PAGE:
DAYS 10-11: The Moroccan capital of Fez is one of the country's marquee cities. It is home to the oldest and largest medieval city in the world, and its medina (also a UNESCO World Heritage Site) out-cities its main urban center. Besides visiting the usual dried-fruit sellers, weavers and silversmith shops, test your stomach at the pungent tannery near the Karaouine Mosque. Of course, don't ignore the "new" city, Fes el Jadid, which dates from the Middle Ages and contains the Jewish quarter and the Royal Palace. (Like Marrakech, you can hire a guide for the day or do it on your own by cab; ask at your hotel for recommendations.)

For lodging, spend your night in the frenzy of Fez. The Jnane Palace (Avenue Ahmed Chaouki, 011-212-37-6692-17, http://www.sogatour.ma/web_eng/jnanpalace.html) is a five-star property with a Moroccan restaurant, tea salon and shuttle to the Royal Golf de Fez, an 18-hole course. Rates from $120 through Orbitz. You can also opt for a riad; check the listings at RiadsMorocco.com (011-33-1-42-08-1833, http://www.riadsmorocco.com). Riad Zamane ( http://www.riadzamane.com), for instance, is an elegant home in the old city, with rooms from $130 a night.

DAY 12: On your last day, take a break from city life and taxi over to the nearby spa town of Moulay Yacoub, replete with thermal baths, pools and a hammam. A good, long soak will make the four-hour train trip ($20) back to Casablanca -- and the seven-hour flight home -- that much more enjoyable.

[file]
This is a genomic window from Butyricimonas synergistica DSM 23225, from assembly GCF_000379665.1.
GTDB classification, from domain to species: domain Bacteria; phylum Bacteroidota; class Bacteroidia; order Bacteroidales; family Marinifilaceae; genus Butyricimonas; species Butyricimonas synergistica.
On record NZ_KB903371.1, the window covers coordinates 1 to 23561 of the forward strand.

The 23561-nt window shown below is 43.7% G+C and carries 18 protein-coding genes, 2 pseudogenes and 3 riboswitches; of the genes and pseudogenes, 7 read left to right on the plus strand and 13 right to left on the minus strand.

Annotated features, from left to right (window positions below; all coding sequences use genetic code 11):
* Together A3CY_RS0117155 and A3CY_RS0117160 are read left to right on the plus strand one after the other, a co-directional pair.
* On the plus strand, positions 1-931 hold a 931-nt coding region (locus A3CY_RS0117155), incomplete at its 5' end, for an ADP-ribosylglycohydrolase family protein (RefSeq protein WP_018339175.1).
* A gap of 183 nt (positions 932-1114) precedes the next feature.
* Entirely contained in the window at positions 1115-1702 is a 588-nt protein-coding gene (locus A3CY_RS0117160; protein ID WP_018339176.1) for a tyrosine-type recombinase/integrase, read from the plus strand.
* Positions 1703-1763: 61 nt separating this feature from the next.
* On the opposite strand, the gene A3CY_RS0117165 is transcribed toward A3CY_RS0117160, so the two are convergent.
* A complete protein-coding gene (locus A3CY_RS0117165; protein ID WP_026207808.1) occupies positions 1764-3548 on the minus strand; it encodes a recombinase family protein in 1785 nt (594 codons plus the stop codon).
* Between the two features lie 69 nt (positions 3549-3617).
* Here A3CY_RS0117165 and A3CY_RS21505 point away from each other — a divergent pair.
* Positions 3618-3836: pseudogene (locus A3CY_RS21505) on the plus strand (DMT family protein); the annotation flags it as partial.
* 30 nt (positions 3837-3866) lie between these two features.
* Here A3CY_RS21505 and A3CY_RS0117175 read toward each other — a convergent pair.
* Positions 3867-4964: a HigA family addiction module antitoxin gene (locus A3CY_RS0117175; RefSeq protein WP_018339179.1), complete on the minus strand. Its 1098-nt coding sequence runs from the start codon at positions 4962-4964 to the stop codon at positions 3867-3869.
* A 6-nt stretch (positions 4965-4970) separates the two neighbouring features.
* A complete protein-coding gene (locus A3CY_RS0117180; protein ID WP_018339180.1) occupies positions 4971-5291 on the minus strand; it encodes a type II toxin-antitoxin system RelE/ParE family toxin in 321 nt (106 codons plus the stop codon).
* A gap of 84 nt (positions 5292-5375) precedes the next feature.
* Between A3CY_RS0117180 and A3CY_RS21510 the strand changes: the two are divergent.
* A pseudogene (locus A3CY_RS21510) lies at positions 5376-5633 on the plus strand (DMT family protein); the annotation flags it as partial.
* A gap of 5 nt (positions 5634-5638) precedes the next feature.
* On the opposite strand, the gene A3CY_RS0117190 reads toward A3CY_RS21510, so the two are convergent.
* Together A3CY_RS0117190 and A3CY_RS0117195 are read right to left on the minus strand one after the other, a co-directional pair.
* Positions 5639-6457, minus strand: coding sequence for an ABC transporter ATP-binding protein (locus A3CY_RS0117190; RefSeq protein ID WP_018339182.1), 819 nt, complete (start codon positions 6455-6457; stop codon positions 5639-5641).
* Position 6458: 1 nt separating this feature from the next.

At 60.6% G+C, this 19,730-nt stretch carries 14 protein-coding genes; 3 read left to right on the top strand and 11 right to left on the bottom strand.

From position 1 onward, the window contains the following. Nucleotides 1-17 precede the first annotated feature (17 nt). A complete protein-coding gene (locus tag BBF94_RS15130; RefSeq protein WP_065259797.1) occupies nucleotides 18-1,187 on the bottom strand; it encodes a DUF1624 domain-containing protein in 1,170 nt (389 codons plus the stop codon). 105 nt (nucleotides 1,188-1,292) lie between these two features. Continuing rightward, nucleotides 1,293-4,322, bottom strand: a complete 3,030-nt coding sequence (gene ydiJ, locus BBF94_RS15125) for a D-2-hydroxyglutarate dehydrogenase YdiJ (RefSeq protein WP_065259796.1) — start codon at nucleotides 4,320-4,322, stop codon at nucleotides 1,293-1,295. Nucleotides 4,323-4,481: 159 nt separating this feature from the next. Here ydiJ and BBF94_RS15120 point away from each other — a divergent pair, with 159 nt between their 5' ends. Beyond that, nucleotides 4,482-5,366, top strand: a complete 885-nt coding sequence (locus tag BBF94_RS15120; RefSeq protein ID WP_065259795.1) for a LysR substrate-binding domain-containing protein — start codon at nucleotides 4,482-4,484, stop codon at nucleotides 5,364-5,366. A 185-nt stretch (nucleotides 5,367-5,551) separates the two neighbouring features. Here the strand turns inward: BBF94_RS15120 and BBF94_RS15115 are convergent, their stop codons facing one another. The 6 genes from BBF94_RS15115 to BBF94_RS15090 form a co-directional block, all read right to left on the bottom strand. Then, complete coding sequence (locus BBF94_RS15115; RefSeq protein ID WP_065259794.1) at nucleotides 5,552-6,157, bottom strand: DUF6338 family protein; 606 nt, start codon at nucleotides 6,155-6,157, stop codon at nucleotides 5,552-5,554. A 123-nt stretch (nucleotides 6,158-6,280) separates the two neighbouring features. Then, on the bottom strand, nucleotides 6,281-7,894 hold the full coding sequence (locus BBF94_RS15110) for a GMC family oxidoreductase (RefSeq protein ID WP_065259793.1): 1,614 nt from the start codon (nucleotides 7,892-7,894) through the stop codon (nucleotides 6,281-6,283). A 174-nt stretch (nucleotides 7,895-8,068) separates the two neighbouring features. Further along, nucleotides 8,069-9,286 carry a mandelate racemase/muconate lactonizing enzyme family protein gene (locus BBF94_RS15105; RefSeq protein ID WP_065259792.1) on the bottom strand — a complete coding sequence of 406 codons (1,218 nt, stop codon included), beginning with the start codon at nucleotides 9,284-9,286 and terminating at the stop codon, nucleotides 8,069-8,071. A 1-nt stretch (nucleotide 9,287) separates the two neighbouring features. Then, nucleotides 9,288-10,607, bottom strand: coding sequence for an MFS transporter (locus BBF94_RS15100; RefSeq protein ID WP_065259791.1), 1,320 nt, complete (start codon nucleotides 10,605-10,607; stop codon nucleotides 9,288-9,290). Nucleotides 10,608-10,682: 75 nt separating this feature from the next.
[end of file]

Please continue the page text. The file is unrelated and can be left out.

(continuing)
SPLURGE: In Marrakech, indulge your appetite and wallet with a traditional Moroccan feast, where you will be lavished with food, drink, belly dancers and music. Le Tobsil (22 Derb Moulay Abdallah ben Hezzaien, Ksour-R'mila; $76 each) comes highly recommended; a flashier option is Chez Ali (011-212-2430-7730, http://www.ilove-marrakesh.com/chezali), a "Fantasia" show outside the city with tented dining rooms, tribal performers, a fanciful horse show and fireworks; $50 per person.

If you prefer to be your own mini-master in the Moroccan kitchen, try a one-day cooking class in Fez. Lahcen's Moroccan Cooking (011-212-15-8661-44, http://www.fescooking.com) takes guests on a souk shopping trip, then teaches them how to prepare a three-course meal in a riad, with entrees including such classics as tagine and pastilla (no pigeon-trapping required). Cost: about $40 per person for groups of two or more, plus about $13 more for ingredients.

TOTAL COST: Through Casablanca Travel and Tours, the Air Maroc flight costs about $650 round trip from New York's JFK; add about $150 to fly from Washington. The four-day camel trek costs about $400 to $500. Staying in midrange lodging, expect to pay about $480 total. Train travel is $36. Total cost for the trip, not including food, tips, incidentals and splurges: about $1,800 per person.

-- Andrea Sachs